Australasian Science: Australia's authority on science since 1938

The Fit

The Truth about the Average Adult Energy Intake

By Tim Olds

Nutritional labels on food state that the average adult consumes 8700 kJ/day, but isn’t this a bit low?

The Tour de France is an extraordinary sporting event, with some of the world’s fittest men embarking on a challenge that is on the very edge of human endurance capacity. This year 198 cyclists set out to cycle 3664 km in 21 days.

I often watch the Tour with a bottle of beer, the label of which tells me that it contains 6% of the “average adult diet” of 8700 kJ. But where does this figure come from? How do we know how many kilojoules a person consumes or needs?

We Built It: They Didn’t Come

By Tim Olds

A global report gives a gold medal to Australia’s community sporting facilities yet finds that our kids are the second-least active in the world.

It’s “active break” time, and up on the stage a dance instructor is telling us to move in our own “bubble of awesomeness” as conference delegates at the Global Summit on the Physical Activity of Children in Toronto make some rather awkward and even absurd attempts at dance moves. I can’t seem to locate my own bubble, so I thought I’d nick out and update you on the first Global Report Card on the Physical Activity of Kids (

Belief Beyond Evidence, Evidence Beyond Belief

By Tim Olds

Will the childhood obesity epidemic condemn young people to a shorter lifespan than their parents?

When I was born in 1955, life expectancy for Australian males was 67. Now it’s almost 80. Around the world, with very few exceptions, life expectancy is increasing at the rate of about 2.5 years each decade, and has been doing so for at least 150 years. So I was indeed surprised when I first read this in 2005:

“If we don’t get this epidemic of childhood obesity in check, for the first time in a century children will be looking forward to a shorter life expectancy than their parents.”

The Truth about Screen Time and Kids’ Health

By Tim Olds

A number of health outcomes have been attributed to the amount of time children spend in front of screens, but look a little deeper and a different picture emerges.

The average Australian adolescent spends about 4 hours each day in front of a screen of some sort. A typical home now has three TVs, three laptops and two videogame consoles, and kids’ bedrooms resemble electronics display rooms. About one-third of Australian kids aged 9–11 have a TV in their bedroom (that’s only half of what we find in the US).

Being Physically Active Became Twice as Hard

By Tim Olds

How much exercise do we need to remain healthy? A group of experts has now upped the ante dramatically.

The last Australian Physical Activity Guidelines were in 2004, when it was recommended that adults get 30 minutes of exercise five times per week. In February the new guidelines were published, with the Australian government now recommending that we get 60 minutes of exercise five times per week. We also need two muscle strengthening sessions, and we need to reduce our sitting.

A 100% increase seems a bit beyond the normal rate of inflation, especially given that about half of all Australian adults didn’t get even 30 minutes per day. So how do experts decide on these guidelines?

Health through Housework

By Tim Olds

We do more vigorous exercise through housework than walking, but is it enough to keep you in shape?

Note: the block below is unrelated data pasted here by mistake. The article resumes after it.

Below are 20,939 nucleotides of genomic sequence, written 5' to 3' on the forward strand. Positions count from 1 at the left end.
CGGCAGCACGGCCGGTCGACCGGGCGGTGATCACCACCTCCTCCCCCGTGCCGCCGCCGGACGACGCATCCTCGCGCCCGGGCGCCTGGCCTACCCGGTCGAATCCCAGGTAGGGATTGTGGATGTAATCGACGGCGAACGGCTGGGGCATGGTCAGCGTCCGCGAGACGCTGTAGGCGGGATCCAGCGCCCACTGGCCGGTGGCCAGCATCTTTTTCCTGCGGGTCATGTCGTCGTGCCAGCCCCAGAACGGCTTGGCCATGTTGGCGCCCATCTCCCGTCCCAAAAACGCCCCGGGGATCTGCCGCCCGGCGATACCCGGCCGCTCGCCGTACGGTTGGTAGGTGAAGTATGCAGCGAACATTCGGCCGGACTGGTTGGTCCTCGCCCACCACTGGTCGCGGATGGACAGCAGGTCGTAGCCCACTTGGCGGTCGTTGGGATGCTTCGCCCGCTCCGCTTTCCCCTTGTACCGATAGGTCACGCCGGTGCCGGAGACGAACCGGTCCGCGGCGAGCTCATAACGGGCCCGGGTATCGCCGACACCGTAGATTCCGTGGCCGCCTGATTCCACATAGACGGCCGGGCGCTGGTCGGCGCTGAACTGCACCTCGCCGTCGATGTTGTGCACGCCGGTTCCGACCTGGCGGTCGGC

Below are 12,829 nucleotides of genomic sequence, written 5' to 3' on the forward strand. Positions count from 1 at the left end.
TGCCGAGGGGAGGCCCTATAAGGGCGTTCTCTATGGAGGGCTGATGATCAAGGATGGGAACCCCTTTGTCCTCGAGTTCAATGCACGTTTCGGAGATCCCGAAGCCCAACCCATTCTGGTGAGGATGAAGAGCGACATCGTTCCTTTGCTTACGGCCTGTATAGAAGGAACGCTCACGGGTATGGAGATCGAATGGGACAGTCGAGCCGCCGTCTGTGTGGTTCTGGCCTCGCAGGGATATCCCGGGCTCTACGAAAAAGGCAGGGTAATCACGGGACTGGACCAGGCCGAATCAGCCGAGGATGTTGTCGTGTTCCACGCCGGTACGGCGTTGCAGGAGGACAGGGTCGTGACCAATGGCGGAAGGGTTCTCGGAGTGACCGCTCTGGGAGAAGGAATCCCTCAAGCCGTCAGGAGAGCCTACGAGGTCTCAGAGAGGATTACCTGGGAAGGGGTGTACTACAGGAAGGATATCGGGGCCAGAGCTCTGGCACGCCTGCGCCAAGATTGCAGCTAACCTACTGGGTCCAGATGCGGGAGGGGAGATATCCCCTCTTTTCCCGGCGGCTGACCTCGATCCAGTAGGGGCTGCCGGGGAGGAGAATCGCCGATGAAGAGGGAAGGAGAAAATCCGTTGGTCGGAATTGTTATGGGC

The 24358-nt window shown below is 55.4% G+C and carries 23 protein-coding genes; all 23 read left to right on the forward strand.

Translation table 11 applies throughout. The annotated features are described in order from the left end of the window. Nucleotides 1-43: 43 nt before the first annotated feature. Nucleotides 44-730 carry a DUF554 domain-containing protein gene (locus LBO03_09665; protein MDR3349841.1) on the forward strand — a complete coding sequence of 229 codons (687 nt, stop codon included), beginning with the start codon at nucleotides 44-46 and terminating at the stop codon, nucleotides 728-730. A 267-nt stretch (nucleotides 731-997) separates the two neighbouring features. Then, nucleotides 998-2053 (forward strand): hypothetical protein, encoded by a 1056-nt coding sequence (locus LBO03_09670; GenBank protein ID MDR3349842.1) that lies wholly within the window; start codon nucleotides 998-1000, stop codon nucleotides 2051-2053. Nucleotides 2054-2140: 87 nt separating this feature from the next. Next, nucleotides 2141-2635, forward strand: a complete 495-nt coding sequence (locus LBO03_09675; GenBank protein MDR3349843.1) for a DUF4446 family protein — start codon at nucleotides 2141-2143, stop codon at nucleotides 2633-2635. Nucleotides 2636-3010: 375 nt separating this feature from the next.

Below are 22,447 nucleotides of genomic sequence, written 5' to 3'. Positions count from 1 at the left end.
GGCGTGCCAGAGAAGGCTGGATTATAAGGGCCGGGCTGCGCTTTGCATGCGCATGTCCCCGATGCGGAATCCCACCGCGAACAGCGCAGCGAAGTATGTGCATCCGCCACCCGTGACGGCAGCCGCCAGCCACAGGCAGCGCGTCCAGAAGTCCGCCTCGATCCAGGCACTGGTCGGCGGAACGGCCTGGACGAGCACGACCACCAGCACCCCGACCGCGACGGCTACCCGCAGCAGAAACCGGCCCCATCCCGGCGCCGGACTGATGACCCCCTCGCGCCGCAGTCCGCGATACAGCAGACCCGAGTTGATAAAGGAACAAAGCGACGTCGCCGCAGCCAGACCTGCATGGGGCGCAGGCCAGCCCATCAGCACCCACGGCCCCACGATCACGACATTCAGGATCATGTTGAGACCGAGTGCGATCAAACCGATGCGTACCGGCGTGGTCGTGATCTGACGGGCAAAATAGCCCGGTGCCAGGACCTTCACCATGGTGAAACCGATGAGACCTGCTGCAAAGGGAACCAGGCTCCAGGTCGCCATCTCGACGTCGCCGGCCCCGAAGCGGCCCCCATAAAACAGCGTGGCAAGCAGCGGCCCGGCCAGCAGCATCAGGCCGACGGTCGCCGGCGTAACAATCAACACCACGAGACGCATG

I was skeptical, and my wife’s case wasn’t helped when I discovered that in Nazi Germany the women’s organisation, the Frauenschaft, sponsored a “Health through Housework” movement that combined household chores with Swedish gymnastics. Picture making the bed standing on one leg and you’ve pretty much got the idea. But she persisted: “Really, dear, you complain about the housework but science tells us it’s actually good for you.”

Mapping Happiness

By Tim Olds

Blogs, tweets, news reports and songs can be used to map happiness levels by city, age group and even the day of the week and the time of the day.

Happiness is good for us. Happier people have stronger immune systems, better mental health, live longer lives, earn more money and are more likely to have stable marriages.

These associations are enduring. One study found that people who were happy in their first year at university had higher salaries 16 years later, even when allowance was made for initial wealth differences.

When Can Weight Loss Be Dangerous?

By Tim Olds

Unless they are extremely obese to start with, people who lose weight die younger.

If you’re overweight or obese – and that’s about 60% of us – then losing weight will improve your blood pressure, blood fats, blood glucose levels and insulin sensitivity. Weight gain has the opposite effects.

The Science of Sitting

By Tim Olds

Sitting for extended periods increases mortality, but is it worth working at a treadmill desk?

The average adult Australian spends about 9.5 hours each day on his or her derrière, about 7.5 hours asleep, about 6.5 hours standing or moving around slowly, and about half an hour walking briskly or exercising.

What do we do in those 9.5 hours of sitting? We spend 3 hours watching TV, 1.5 hours on the computer, an hour eating and another hour travelling, we read for an hour, sit and talk for an hour, plus spend an hour just chilling.


By Tim Olds

We are walking less than ever, but urbanisation isn’t always to blame.

When did you last go for a walk? A really long walk? We used to walk more than we do today. Today, the average Australian walks for about 40 minutes per day, and that includes walking to the shops or walking from the car to the office. Daily walking time increases from 24 minutes for 10-year-olds, peaks at 54 minutes when we are in our 40s and 50s (the work years), and then falls back to 24 minutes again in our 70s. Hunter-gatherer groups like the Ache and !Kung walk 2–4 hours each day.